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Single sign-on vs. passwords in-the-app

Our app, which uses VB6 ("soon" to be .NET) against a SQL Server database, has its own security system.

We keep getting RFPs that say they want O/S or network level authentication, not in-the-app like we do.  I'm wondering what kinds of experience you have about this issue.

What I see:

- For a user who has exclusive use of a workstation, this would be great.  User logs onto the domain when starting his/her computer and then starts the app.  The app somehow recognizes the user's right to use it and starts up accordingly without the user having to log in.

- For users who share an app on a shared workstation, I don't see how this would be a good model.  Wouldn't user A have to log off the network, which involves shutting down the app in order for user B to log onto the app?  This seems horribly cumbersome and slow.

- Is it possible to attach an application's security model into the network or O/S security model, or does the app have to read a user's permissions on the network and set its security accordingly?

Any guidance?  What other issues am I missing?
Karl Perry Send private email
Friday, May 05, 2006
If users are often using your app on a shared workstation (and I see this pretty rarely myself, but I know it happens a lot in some settings like hospitals), there is still a huge benefit to using integrated authentication WITHOUT single sign-on.  That is, you make each user log in to your app, but you authenticate, for example, against Active Directory.  This means that users only need to learn one password, and when they change their network password, their application password changes also.

You might want to use a configuration flag per machine; if it's a single-user machine, the app tries to do single sign-on, but if it's a shared machine, it makes you log in but used integrated authentication.

To answer your question about adding an app's security model into the network authentication, it depends on what kind of network there is, and how much control you have over the domain servers.  For example, Active Directory functions as an LDAP server. You can add new items to the LDAP schema if you want to (to add your security model to AD's).  But why would you?  Why not just authenticate against AD/LDAP?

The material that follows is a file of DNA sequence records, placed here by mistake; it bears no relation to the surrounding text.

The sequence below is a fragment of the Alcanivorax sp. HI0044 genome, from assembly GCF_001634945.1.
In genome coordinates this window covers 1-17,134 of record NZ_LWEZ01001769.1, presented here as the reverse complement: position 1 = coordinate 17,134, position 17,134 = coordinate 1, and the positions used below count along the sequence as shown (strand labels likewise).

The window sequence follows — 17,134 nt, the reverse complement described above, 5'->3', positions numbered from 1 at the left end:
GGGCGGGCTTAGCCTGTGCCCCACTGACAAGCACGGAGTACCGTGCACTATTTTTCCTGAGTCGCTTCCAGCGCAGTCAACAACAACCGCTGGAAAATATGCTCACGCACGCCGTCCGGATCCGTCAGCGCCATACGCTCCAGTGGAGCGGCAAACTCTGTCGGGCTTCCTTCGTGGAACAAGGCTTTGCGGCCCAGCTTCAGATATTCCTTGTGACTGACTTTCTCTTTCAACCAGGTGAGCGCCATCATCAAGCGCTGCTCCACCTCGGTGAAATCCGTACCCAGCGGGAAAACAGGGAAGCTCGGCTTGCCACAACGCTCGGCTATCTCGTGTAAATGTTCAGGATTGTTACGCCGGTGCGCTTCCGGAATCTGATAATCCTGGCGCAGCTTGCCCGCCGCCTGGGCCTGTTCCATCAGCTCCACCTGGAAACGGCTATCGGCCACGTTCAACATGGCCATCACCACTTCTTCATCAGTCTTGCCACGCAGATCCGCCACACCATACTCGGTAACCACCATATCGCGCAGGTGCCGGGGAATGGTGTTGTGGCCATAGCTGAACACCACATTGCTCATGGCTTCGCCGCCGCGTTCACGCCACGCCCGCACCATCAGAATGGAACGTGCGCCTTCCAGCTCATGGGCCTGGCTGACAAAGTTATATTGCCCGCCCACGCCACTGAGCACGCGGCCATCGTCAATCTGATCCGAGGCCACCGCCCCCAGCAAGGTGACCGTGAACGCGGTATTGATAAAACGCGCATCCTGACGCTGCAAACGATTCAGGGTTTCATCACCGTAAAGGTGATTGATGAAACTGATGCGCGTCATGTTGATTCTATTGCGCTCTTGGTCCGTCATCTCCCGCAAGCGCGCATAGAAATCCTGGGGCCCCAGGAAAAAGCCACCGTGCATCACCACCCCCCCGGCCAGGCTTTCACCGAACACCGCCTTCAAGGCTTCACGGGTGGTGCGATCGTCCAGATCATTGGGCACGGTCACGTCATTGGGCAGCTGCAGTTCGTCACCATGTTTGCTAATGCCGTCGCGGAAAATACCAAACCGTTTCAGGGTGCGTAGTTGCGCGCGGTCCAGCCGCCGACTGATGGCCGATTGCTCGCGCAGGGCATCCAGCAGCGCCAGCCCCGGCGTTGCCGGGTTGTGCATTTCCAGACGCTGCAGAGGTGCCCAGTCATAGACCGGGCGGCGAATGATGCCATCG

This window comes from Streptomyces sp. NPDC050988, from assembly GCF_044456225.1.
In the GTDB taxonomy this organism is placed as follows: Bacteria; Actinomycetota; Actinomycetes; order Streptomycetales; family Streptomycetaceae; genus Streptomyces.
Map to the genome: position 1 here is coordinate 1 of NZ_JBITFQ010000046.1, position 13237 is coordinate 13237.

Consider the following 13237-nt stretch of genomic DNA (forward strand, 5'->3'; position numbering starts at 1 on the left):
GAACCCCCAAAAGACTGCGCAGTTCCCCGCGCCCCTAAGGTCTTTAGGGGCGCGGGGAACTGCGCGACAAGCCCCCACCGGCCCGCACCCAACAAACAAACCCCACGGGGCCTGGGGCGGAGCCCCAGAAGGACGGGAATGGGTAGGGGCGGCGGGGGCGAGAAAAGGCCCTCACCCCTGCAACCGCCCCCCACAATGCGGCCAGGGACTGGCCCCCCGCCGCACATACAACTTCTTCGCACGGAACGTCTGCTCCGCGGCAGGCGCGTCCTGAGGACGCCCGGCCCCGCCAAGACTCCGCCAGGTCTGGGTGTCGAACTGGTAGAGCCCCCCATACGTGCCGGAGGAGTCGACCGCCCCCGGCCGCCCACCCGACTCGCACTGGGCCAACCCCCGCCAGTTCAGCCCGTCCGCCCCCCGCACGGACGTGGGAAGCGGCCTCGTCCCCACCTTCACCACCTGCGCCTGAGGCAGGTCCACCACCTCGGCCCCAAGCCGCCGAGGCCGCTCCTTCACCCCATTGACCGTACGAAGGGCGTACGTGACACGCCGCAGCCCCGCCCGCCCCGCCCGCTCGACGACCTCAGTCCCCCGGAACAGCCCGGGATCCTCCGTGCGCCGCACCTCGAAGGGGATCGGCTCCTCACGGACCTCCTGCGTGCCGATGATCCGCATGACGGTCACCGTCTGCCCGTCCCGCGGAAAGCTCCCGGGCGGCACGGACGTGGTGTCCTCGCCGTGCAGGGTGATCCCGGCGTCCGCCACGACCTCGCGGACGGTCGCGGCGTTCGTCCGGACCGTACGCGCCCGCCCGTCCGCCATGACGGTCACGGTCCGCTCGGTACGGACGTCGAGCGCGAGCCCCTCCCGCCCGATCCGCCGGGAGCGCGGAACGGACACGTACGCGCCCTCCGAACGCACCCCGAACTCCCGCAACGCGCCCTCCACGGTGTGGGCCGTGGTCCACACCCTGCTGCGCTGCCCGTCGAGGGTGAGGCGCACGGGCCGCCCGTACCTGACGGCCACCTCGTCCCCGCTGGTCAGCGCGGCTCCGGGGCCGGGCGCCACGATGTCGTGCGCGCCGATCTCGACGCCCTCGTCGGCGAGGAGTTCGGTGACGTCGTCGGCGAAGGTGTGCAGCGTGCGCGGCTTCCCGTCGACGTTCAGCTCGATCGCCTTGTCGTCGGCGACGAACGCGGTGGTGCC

Jacob Send private email
Friday, May 05, 2006
We're doing something similar to this.

Check out IPrinciple in msdn.
Clients will set up users & permissions in active directory.
They'll end up having to create user groups for the permissions your app uses, then they'll use the OS interface to add and remove users from those group permissions.
Friday, May 05, 2006
There are actually 3 models:

1) Active directory authentication. Logon to windows are you are authenticated on the network.

2) SQL Server authentication. Your app provides a logon dialog and uses that data to create its connection which allows the database roles to be applied.

3) Application authentication. The app connects with a master account to the database and manages what the user can and cannot do.
Friday, May 05, 2006
"That is, you make each user log in to your app, but you authenticate, for example, against Active Directory."

This is generally the most common and - from what I have seen - a reasonable balance of security vs ease of use.

You don't have to remember 15 passwords just to do your job BUT it's more difficult for someone to  come along behind you and muck things up.
KC Send private email
Friday, May 05, 2006
KC, that makes sense to me now.

It wouldn't matter who was logged on to the computer, because as soon as a user logged onto the application THEIR logon would be authenticated against AD.  Right?
Karl Perry Send private email
Friday, May 05, 2006
In .NET its very easy to get a .NET client app to automatically pass the credentials (of the currently logged on user) to a .NET app server.  You have to host the app server in IIS.  It's only about 10 lines of code in total.
John Rusk
Saturday, May 06, 2006
Another consideration is that with Impersonation the user can also be managed as to what resources they have available.

One application that I currently work on requires the user to logon, authenticates against the AD, and then uses Impersonation for database access so that user security within the database (insert/update/delete) can be set. My recommendation would be to put the users into groups based on what role they have if you want integrated security at the database.

Email me if you are interested in a C# dll to do Active Directory management. I even NDOC'ed it!
Jeremy Send private email
Wednesday, May 31, 2006

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